Following the publication of an OP-ED by Board of Finance member Peter Balderston, Wilton resident Peter Squitieri sent a letter applauding the moves made by the BOF with regard to the FY2020 budget that asked, “Why isn’t anyone celebrating the tax cut?” Now, Squitieri reconsiders, with another letter assessing the reduction the BOF made to the Board of Education’s proposed school budget. He writes, “It’s hard to see any good reason why the BOE proposal should have been cut.”

To the Editor:

The ominous ‘perfect storm…’ [that BOF member Peter Balderston wrote about] turned out to be just a drizzle. But it did cause damage. More of that later, let’s first consider the issues raised.

None of the consolidation or regionalization bills have survived for this year. I doubt they’ll come up in the next session because the leadership has squandered a vast amount of political capital and goodwill on these measures, which infuriate voters, and have little if any benefit.

SB431 has almost no chance of passing this year, although provisions will probably be revived in the future. If it is revived, I think the consequences are much less scary than has been portrayed. But for now it’s a monster under the bed.

Of all the bills, the one that might get through is the pension push-down. If this happens Wilton will be paying out $436,000 in the first year[1], corresponding to a 0.1 mil tax increase, which is about $71 on a $1,000,000 house. By the third year it would be $1,369,000, a 0.31 mil increase, about $217 on the same house.

With these concerns allayed, what would be the rationale for reigning in the budget? Are BOE expenditures outrunning inflation? Let’s look at the five years ending June 30, 2018 and the five years ending June 30, 2020 (which uses some estimates) assuming the proposed budget was adopted. Using CPI-U which is the normal measure of inflation:


  CPI-U BOE Expenditures
Increase 7/1/13 – 7/1/18 (actual) 8.03% 7.30%
Increase 7/1/15 –  7/1/20  (assume 2.0% inflation 2019 & 2020,  BOE budget as proposed 2019-2020)[2] 9.96% 5.60%
Increase 7/1/15 – 7/1/20 per pupil expenditure 8.92%

Thus the BOE increases, even in the original proposal, are below or substantially below inflation. Even the dread per-pupil expenditure isn’t keeping up with inflation.

But taxes aren’t paid out of property; they’re paid out of income.  So it seems to me the most useful measure is the tax burden on town income, which is population x per capita income. Per capita income figures aren’t available after 2017, but using the latest available:

Fiscal Year BOE Expenditures as a % of town income
2014-2015 5.328%
2015-2016 5.468%
2016-2017 5.244%
2017-2018 5.261%

The portion of town income used by the Board of Ed has remained almost rock-steady for several years.

Teacher’s salaries are high compared to the rest of the state, and for a good reason. Wilton has the most well-educated and experienced teachers. But at each level of the teachers’ educational attainment, Wilton teachers are 5th or 6th on the scale for the surrounding towns. This can be seen on page 44 of the Superintendent’s Proposed Budget Presentation.

As reported in the Superintendent’s proposed budget, per pupil expenditure in Wilton is 6th out of the eight towns in DRG A, whereas it’s 3rd in median household income, and 5th in per capita income. This looks like a Board firmly in control of its costs.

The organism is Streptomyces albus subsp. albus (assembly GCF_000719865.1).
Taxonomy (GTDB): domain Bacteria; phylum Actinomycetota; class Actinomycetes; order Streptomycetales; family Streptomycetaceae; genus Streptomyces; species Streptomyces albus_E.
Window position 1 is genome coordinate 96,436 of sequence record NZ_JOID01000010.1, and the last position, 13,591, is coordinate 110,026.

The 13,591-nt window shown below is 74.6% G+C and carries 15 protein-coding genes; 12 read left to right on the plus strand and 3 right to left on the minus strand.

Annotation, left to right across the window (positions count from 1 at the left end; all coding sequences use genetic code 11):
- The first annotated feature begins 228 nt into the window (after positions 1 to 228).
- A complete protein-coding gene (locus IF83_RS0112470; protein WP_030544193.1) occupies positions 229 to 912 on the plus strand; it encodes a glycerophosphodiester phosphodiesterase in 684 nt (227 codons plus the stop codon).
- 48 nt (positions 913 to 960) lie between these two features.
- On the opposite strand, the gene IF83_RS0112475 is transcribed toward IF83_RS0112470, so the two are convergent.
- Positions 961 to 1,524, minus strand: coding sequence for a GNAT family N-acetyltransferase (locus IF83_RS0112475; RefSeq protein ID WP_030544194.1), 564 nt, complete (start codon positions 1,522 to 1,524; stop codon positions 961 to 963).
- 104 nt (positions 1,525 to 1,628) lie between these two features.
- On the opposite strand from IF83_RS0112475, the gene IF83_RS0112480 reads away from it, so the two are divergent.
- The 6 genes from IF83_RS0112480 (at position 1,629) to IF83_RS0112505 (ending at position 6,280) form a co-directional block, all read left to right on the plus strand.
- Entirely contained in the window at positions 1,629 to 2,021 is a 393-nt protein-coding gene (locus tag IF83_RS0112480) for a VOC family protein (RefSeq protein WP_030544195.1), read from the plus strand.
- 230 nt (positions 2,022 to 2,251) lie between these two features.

The graph of Student-to-Staff Ratio seems very concerning, but in fact is considerably distorted by presenting the data in a truncated graph.[3]   This same graph shown in its ‘normal’ version, below, looks quite a bit different. The difference between 15-16 and 18-19 is only 0.7%, and is closer to the historical average than the outliers of 2010-2014.

In summary:

  • None of the provisions that have caused such consternation, except one, have a chance of being passed this year. That one has a nominal effect on the tax burden, and has been reserved for in this year anyway.
  • BOE expenditures, both in total and per pupil, have been growing at a rate slower than inflation for several years
  • The tax/income burden of the BOE budget has been almost rock-steady for several years
  • The growth in the BOE budget has been less than any DRG A town except Easton.
  • Teacher’s salaries for the same educational attainment are below the median for the surrounding towns.
  • The Board of Education budget came in below the guidelines that the Board of Finance itself promulgated last fall
  • The budget has gone through multiple stages of review, first by each of the Town government’s boards, then in two public meetings, with little or no objection.

Given all the above, it’s hard to see any good reason why the BOE proposal should have been cut. But this ‘perfect drizzle’ was used as the rationale for doing exactly that. And the cuts were made knowing they couldn’t be reinstated at the Town Meeting, because there the budget can only be cut, not increased. Just four members of the Board of Finance, ignoring the will of the voters, ambushed the rest of the town government and the team of professionals that had spent months crafting a cost-conscious and sensible budget.

I urge everyone to attend the Annual Town Meeting May 7 to ensure that no more cuts are made.

Peter Squitieri


[1] Wilton Bulletin “Update on Pension Pushdown:  How Much $$ Gov. Lamont Wants from Wilton,”  Feb. 22, 2019
[2] The Philadelphia Fed predicts Headline CPI of 2.0% in 2019 and 2.2% in 2020
[3] Wikipedia ‘Misleading Graph’